The shack

The shack: where tragedy confronts eternity

William P Young
Hodder and Stoughton, 2008, £7.99, Pbk., 254 p., ISBN 978 0 340 979495

“Where is God in a world so filled with unspeakable pain?” The books written on this subject are legion, many giving religiously “correct”, textbook answers that bring no comfort and shed very little light. The Shack is an attempt to grapple with this question using the literary genre of the novel. (Yes – the novel – the genre that John Bunyan used to such stunning effect in Pilgrim’s Progress, perhaps the greatest Christian novel of all time.) It is difficult to write too much about The Shack without giving away the plot. Suffice to say that it is the story of how a Christian father comes to terms with the kidnap and brutal murder of his six-year-old daughter, and in so doing, how he experiences the Trinity – Father (“Papa”, who for some of the story, at least, is female), Son and Holy Spirit – in a totally new and mind-blowing way.

This is a work of the imagination. If you believe the imagination to be suspect when it comes to dealing with Christian truth – particularly with a topic as sacred as the Trinity – or if you believe that God never uses human imagination to reveal more of himself to humankind, then this book is not for you. It will probably shock, even outrage you (in much the same way that Jesus outraged his listeners, come to think about it.) As with Jesus, you need to be prepared to think “outside the box” – or at the very least, to consider thinking outside the box. This does not mean abandoning all critical faculties. Although the book is superbly written, and the colour and flow and depth of the narrative will amaze you as it carries you on its mind-blowing journey, the effect is occasionally marred by the explanatory “theologising” indulged in by the Trinity. (Ironically, some readers might find this to be the only worthwhile feature of the book. Whether they agree with all of it is another matter.) But the fact remains that, if the blogs are to be believed, many Christian parents who have been bereaved of a child have found restoration and healing through reading The Shack. They have come to understand and experience their loss in a totally new way.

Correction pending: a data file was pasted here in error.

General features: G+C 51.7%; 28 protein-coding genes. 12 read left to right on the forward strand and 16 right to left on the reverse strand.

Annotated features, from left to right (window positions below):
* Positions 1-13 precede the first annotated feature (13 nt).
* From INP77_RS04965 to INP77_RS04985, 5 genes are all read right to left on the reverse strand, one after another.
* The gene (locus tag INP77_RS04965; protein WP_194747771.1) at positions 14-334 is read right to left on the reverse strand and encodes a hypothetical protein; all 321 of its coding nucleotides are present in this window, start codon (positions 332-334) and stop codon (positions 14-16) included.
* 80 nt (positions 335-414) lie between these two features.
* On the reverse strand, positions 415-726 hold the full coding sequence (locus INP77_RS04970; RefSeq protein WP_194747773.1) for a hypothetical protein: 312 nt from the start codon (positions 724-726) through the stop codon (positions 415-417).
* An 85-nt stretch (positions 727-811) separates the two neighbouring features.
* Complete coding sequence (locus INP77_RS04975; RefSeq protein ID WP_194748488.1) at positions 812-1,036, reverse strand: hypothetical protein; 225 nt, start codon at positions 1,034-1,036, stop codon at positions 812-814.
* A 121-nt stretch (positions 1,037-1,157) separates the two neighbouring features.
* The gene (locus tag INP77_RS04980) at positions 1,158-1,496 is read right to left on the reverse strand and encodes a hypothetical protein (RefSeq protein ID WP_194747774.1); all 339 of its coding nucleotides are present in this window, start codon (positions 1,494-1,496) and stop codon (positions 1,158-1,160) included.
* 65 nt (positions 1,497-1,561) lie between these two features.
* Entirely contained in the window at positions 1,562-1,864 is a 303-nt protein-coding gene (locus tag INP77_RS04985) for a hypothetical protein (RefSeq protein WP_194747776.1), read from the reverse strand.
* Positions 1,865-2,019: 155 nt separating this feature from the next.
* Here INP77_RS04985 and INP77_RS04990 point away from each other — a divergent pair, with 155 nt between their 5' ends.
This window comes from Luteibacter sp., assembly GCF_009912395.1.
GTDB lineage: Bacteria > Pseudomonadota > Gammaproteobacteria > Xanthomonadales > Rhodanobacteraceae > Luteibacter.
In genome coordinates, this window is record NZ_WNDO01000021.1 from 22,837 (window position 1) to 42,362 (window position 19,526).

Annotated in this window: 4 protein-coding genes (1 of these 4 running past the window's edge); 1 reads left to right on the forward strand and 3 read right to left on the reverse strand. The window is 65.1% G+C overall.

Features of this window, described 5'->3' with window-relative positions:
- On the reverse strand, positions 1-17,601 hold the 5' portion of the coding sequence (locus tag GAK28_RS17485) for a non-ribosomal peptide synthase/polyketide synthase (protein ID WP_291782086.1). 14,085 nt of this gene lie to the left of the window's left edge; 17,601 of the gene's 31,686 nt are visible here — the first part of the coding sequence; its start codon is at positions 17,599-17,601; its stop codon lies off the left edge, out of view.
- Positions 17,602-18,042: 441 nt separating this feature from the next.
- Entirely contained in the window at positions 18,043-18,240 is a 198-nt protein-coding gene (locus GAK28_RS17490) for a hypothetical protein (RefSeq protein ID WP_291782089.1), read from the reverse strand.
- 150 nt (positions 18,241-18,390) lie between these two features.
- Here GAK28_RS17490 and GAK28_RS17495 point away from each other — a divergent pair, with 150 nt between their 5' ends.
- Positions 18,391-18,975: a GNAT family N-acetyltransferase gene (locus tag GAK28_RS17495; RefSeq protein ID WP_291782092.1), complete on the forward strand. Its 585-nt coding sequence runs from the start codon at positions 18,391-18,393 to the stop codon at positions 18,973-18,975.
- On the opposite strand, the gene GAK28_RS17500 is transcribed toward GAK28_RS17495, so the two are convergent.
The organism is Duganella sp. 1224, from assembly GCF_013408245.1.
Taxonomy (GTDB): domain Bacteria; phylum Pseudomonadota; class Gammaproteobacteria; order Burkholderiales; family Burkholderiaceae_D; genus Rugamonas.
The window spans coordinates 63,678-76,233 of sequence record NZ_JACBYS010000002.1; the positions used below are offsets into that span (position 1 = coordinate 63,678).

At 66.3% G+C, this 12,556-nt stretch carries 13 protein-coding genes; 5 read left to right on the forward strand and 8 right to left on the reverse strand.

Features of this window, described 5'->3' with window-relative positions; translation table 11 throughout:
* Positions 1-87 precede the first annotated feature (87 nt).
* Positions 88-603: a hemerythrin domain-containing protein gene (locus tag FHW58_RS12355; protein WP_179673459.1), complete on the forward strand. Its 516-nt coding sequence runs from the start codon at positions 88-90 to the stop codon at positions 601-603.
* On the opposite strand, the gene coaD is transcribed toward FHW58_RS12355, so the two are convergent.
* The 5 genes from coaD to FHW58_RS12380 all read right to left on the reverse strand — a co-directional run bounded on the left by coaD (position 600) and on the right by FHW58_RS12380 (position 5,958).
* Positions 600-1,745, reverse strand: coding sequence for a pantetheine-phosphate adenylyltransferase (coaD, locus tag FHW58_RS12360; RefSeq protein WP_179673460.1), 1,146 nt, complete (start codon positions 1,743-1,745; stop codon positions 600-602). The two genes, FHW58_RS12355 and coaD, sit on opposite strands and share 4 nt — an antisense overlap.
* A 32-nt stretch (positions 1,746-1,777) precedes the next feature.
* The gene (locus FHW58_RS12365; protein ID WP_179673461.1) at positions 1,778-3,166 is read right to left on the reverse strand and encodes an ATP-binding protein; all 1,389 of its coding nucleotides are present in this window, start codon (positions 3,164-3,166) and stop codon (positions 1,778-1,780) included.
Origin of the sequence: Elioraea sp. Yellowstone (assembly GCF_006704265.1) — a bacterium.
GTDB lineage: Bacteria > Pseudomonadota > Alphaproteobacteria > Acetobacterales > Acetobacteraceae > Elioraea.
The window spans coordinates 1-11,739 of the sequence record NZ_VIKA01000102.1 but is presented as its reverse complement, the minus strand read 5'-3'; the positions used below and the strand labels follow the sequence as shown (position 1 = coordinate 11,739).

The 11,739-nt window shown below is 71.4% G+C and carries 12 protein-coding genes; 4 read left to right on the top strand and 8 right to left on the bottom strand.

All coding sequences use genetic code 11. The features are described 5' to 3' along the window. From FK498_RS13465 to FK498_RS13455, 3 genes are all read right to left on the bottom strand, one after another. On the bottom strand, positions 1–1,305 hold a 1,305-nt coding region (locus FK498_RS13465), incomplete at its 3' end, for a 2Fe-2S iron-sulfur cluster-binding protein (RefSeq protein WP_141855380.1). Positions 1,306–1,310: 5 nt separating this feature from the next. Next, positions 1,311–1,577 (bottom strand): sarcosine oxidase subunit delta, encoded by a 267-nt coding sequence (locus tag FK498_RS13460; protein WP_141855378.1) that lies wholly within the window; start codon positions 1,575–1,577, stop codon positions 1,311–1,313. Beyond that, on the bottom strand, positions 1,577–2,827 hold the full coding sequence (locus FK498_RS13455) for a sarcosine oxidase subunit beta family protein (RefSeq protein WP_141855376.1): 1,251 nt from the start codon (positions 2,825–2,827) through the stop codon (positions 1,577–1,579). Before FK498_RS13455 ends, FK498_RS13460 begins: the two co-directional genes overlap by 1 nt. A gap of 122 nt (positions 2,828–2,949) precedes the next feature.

The author of the book was born a Canadian but now lives in the United States, where the book is set. Patrick Roddy, Producer of ABC News, writes: “With every page, the complicated do’s and don’ts that distort a relationship into a religion were washed away as I understood Father, Son and Holy Ghost for the first time in my life.”

A great many Christians are more at ease with a religion than with a relationship.

The book can be readily found on the fiction shelves of W.H Smith – which must tell us something!

Contributed by: Barbara Gilman, MA, a retired librarian who has previously worked for the University of Hull and the Torch Trust for the Blind.